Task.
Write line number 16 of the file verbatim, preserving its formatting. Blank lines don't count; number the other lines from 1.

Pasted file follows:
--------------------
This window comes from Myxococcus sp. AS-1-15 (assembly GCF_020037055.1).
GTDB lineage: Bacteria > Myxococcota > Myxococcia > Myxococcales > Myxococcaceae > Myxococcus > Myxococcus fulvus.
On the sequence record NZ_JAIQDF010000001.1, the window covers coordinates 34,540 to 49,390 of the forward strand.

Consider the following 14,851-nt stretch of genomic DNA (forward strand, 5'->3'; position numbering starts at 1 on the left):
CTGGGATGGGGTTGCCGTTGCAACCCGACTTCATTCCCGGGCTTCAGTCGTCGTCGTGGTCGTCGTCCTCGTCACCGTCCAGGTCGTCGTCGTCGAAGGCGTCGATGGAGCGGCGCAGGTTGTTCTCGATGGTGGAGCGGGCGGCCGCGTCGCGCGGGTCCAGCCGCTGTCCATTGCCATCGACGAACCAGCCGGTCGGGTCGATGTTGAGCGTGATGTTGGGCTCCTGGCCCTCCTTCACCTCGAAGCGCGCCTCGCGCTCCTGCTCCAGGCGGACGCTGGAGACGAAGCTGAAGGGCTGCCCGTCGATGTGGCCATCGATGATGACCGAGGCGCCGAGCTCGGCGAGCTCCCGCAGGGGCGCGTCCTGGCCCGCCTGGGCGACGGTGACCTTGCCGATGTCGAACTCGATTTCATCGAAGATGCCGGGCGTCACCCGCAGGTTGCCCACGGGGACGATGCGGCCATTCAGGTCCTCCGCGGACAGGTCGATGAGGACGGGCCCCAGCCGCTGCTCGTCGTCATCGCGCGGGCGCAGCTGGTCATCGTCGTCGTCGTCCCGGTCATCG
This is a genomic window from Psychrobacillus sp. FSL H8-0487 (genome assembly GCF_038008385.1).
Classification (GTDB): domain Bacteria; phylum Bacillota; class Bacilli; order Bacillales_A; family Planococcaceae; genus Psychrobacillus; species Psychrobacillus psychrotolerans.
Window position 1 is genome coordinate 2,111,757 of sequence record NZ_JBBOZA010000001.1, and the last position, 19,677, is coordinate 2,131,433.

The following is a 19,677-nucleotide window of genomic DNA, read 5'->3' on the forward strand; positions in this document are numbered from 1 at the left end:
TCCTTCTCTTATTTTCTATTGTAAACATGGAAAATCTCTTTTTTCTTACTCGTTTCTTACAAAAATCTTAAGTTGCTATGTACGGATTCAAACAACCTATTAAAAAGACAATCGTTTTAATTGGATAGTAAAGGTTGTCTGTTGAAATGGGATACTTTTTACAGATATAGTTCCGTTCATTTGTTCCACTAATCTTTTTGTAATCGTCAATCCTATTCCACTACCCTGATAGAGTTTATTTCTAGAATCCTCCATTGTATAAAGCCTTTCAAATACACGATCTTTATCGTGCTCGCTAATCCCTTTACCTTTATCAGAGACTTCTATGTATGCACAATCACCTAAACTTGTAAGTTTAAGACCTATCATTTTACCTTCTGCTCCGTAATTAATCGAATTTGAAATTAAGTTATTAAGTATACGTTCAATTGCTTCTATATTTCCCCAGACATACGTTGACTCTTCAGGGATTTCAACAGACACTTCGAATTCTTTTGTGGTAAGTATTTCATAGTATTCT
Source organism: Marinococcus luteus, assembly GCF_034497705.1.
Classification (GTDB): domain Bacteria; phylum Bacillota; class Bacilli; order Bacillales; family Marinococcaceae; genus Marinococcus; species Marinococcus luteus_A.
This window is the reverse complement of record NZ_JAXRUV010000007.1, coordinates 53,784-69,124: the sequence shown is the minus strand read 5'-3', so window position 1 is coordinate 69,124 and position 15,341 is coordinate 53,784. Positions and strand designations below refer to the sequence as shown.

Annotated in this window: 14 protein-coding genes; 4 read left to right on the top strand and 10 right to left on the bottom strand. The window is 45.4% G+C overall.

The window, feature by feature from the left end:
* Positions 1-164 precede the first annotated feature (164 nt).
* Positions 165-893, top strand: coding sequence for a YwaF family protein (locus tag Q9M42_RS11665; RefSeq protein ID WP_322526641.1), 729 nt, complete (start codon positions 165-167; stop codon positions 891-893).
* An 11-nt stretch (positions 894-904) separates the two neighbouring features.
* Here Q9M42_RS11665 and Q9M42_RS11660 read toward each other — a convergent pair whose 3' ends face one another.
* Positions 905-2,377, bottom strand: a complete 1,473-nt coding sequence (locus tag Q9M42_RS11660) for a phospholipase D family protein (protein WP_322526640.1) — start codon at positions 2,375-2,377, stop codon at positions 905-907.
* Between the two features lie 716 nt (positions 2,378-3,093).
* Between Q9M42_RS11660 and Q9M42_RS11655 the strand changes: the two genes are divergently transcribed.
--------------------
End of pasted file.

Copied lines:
* Positions 1-164 precede the first annotated feature (164 nt).